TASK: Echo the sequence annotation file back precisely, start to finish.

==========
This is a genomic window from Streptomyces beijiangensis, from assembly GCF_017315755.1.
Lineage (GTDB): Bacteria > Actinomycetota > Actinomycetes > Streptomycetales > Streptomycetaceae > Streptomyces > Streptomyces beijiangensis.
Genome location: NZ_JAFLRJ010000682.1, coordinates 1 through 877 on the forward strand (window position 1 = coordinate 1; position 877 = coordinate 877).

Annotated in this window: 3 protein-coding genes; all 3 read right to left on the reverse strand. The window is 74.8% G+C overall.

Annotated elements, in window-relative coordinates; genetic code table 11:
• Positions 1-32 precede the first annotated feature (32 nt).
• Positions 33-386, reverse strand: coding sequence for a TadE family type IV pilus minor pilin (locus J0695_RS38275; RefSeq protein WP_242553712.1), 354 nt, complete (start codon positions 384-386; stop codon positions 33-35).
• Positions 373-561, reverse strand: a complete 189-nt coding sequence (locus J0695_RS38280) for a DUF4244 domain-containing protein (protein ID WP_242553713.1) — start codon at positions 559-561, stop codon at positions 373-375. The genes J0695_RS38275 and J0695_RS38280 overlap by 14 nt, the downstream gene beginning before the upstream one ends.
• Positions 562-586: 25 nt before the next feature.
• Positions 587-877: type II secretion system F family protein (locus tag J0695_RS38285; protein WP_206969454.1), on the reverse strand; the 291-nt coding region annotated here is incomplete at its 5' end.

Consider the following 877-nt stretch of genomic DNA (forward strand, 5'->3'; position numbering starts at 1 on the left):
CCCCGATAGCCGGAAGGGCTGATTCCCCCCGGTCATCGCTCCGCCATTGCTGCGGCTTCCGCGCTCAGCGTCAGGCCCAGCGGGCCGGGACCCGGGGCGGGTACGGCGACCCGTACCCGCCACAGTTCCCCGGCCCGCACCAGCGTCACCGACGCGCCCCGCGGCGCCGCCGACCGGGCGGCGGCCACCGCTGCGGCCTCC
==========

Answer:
This is a genomic window from Streptomyces beijiangensis, from assembly GCF_017315755.1.
Lineage (GTDB): Bacteria > Actinomycetota > Actinomycetes > Streptomycetales > Streptomycetaceae > Streptomyces > Streptomyces beijiangensis.
Genome location: NZ_JAFLRJ010000682.1, coordinates 1 through 877 on the forward strand (window position 1 = coordinate 1; position 877 = coordinate 877).

Annotated in this window: 3 protein-coding genes; all 3 read right to left on the reverse strand. The window is 74.8% G+C overall.

Annotated elements, in window-relative coordinates; genetic code table 11:
• Positions 1-32 precede the first annotated feature (32 nt).
• Positions 33-386, reverse strand: coding sequence for a TadE family type IV pilus minor pilin (locus J0695_RS38275; RefSeq protein WP_242553712.1), 354 nt, complete (start codon positions 384-386; stop codon positions 33-35).
• Positions 373-561, reverse strand: a complete 189-nt coding sequence (locus J0695_RS38280) for a DUF4244 domain-containing protein (protein ID WP_242553713.1) — start codon at positions 559-561, stop codon at positions 373-375. The genes J0695_RS38275 and J0695_RS38280 overlap by 14 nt, the downstream gene beginning before the upstream one ends.
• Positions 562-586: 25 nt before the next feature.
• Positions 587-877: type II secretion system F family protein (locus tag J0695_RS38285; protein WP_206969454.1), on the reverse strand; the 291-nt coding region annotated here is incomplete at its 5' end.

Consider the following 877-nt stretch of genomic DNA (forward strand, 5'->3'; position numbering starts at 1 on the left):
CCCCGATAGCCGGAAGGGCTGATTCCCCCCGGTCATCGCTCCGCCATTGCTGCGGCTTCCGCGCTCAGCGTCAGGCCCAGCGGGCCGGGACCCGGGGCGGGTACGGCGACCCGTACCCGCCACAGTTCCCCGGCCCGCACCAGCGTCACCGACGCGCCCCGCGGCGCCGCCGACCGGGCGGCGGCCACCGCTGCGGCCTCC